Acute Inflammatory Demyelinating Polyneuropathy (AIDP)/Guillain-Barré Syndrome (GBS)

Conclusions

On the basis of consistent findings from Class I studies, plasmapheresis is established as effective for the treatment of AIDP/GBS severe enough to impair the ability to walk independently or severe enough to require mechanical ventilation. For milder AIDP/GBS, in which ambulation is preserved, plasmapheresis is probably effective, based on a single Class I study.

Recommendations

Plasmapheresis should be offered in the treatment of AIDP/GBS severe enough to impair independent walking or to require mechanical ventilation (Level A). Plasmapheresis should be considered in the treatment of milder clinical presentations of AIDP/GBS (Level B).

Clinical Context

Intravenous immunoglobulin (IVIg) is an alternative treatment used in patients with AIDP/GBS. There is insufficient evidence to demonstrate the superiority of one treatment over the other.

Chronic Inflammatory Demyelinating Neuropathy (CIDP)

Conclusions

Based on 2 Class I studies, plasmapheresis is established as effective in the short-term treatment of CIDP; both studies showed the beneficial effect is not sustained, with worsening beginning 1–5 weeks after last plasmapheresis treatment.

Recommendation

Plasmapheresis should be offered as a short-term treatment for patients with CIDP (Level A).

Clinical Context

Steroids, IVIg, and immunosuppressants have also been used in the treatment of CIDP.

Dysimmune Neuropathies

Conclusions

Plasmapheresis is probably effective in immunoglobulin A (IgA)- and immunoglobulin G (IgG)-monoclonal gammopathy of undetermined significance (MGUS)–associated polyneuropathy, based on one Class I study. On the basis of one Class I and one Class III study, plasmapheresis is probably not effective in polyneuropathy associated with immunoglobulin M (IgM) MGUS.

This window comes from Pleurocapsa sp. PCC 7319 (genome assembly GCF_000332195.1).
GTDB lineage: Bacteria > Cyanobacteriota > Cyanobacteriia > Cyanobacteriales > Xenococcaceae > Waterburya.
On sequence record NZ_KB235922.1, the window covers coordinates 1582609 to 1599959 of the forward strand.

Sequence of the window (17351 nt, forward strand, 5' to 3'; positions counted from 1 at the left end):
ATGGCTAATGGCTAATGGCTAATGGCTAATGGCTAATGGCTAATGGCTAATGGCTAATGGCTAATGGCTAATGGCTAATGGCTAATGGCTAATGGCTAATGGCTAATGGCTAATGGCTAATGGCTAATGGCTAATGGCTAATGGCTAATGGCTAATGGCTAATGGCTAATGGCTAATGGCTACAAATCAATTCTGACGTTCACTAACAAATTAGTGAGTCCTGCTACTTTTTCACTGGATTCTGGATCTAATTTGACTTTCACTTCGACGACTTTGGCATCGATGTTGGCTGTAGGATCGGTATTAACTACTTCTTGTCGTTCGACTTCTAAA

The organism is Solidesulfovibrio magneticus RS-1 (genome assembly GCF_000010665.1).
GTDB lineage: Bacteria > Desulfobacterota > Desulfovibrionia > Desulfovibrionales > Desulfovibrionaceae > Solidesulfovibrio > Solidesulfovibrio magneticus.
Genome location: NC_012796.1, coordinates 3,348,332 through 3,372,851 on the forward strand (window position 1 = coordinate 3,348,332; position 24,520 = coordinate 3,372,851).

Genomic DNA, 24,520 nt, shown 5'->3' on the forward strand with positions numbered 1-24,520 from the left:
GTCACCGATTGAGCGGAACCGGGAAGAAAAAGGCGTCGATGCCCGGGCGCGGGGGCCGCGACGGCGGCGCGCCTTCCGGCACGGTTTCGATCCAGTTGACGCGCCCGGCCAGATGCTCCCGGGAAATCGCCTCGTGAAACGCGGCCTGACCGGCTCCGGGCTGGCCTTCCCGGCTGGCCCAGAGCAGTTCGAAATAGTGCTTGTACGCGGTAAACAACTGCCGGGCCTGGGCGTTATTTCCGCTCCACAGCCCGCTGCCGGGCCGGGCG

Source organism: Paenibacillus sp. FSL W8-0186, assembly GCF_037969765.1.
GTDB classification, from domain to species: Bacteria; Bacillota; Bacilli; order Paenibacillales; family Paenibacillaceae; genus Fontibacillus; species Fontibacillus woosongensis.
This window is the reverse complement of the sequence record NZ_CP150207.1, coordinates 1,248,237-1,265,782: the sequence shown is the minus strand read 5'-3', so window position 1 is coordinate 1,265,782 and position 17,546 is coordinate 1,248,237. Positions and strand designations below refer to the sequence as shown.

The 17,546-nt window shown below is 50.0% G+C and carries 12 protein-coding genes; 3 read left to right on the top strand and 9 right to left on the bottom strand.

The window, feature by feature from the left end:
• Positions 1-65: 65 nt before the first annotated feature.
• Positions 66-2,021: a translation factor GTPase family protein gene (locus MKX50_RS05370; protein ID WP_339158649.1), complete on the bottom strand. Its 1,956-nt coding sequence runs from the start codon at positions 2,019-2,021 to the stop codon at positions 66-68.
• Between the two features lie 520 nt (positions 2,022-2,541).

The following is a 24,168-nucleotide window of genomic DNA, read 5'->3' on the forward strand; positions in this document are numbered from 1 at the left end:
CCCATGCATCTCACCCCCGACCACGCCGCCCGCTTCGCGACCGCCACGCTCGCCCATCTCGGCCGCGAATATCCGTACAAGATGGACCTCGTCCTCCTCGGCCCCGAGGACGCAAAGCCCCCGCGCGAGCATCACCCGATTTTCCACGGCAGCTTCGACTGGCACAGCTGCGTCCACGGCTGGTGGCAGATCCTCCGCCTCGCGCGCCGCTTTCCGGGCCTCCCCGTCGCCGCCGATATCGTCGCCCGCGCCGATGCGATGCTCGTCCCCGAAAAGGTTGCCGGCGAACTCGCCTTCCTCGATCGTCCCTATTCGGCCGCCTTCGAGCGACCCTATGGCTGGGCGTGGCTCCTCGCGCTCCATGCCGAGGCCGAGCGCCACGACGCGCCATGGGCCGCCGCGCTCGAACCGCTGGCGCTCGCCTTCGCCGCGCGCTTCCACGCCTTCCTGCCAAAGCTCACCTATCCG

Recommendations

Plasmapheresis should be considered in polyneuropathy associated with IgA and IgG MGUS (Level B). Plasmapheresis should not be considered in the treatment of polyneuropathy associated with IgM MGUS (Level B).

Myasthenia Gravis (MG)

Conclusions

There are inadequate data to evaluate the use of plasmapheresis in the treatment of myasthenic crisis or in the treatment of MG prethymectomy.

Recommendation

Because of the lack of randomized controlled studies with masked outcomes, there is insufficient evidence to support or refute the efficacy of plasmapheresis in the treatment of myasthenic crisis (Level U) or MG prethymectomy (Level U).

Clinical Context

Despite the fact that the use of plasmapheresis in myasthenic crisis and MG prethymectomy receives a Level U recommendation, plasmapheresis is used at many medical centers for these indications.

Central Nervous System (CNS) Demyelinating Disease

Conclusions

Plasmapheresis as adjunctive therapy is probably effective for management of exacerbations in relapsing forms of multiple sclerosis (MS), based on a single Class I study. Based on a single Class II study, plasmapheresis is possibly effective for acute fulminant CNS demyelinating diseases (including MS, acute disseminated encephalomyelitis, neuromyelitis optica, and transverse myelitis) that fail to respond to high-dose corticosteroid treatment. Because the study included subgroups of patients with demyelinating diseases, it is not possible to determine if plasmapheresis is more or less effective in patients with different demyelinating diseases. For chronic progressive or secondary progressive MS, plasmapheresis is established as ineffective based on consistent Class I evidence. (Note that the term chronic progressive MS is no longer used, but previously included patients are now described as having either primary progressive MS or secondary progressive MS.)

Recommendations

Plasmapheresis should be considered for the adjunctive treatment of exacerbations in relapsing forms of MS (Level B). Plasmapheresis may be considered in the treatment of fulminant CNS demyelinating diseases that fail to respond to high-dose corticosteroid treatment (Level C). Plasmapheresis should not be offered for chronic progressive or secondary progressive MS (Level A).

Clinical Context

No studies on the efficacy of plasmapheresis compared to other treatment options in MS are available.

Pediatric Autoimmune Neuropsychiatric Disorders Associated with Streptococcal Infection (PANDAS)

Conclusions

There are inadequate data to determine the efficacy of plasmapheresis in the treatment of acute obsessive-compulsive disorder (OCD) and tic symptoms in the setting of PANDAS (one Class III study).

Recommendation

There is insufficient evidence to support or refute the use of plasmapheresis in the treatment of acute OCD and tic symptoms in the setting of PANDAS (Level U).

Sydenham Chorea

Conclusions

There are inadequate data to determine the efficacy of plasmapheresis in Sydenham chorea (one Class III study).

Recommendation

There is insufficient evidence to support or refute the use of plasmapheresis in the treatment of Sydenham chorea (Level U).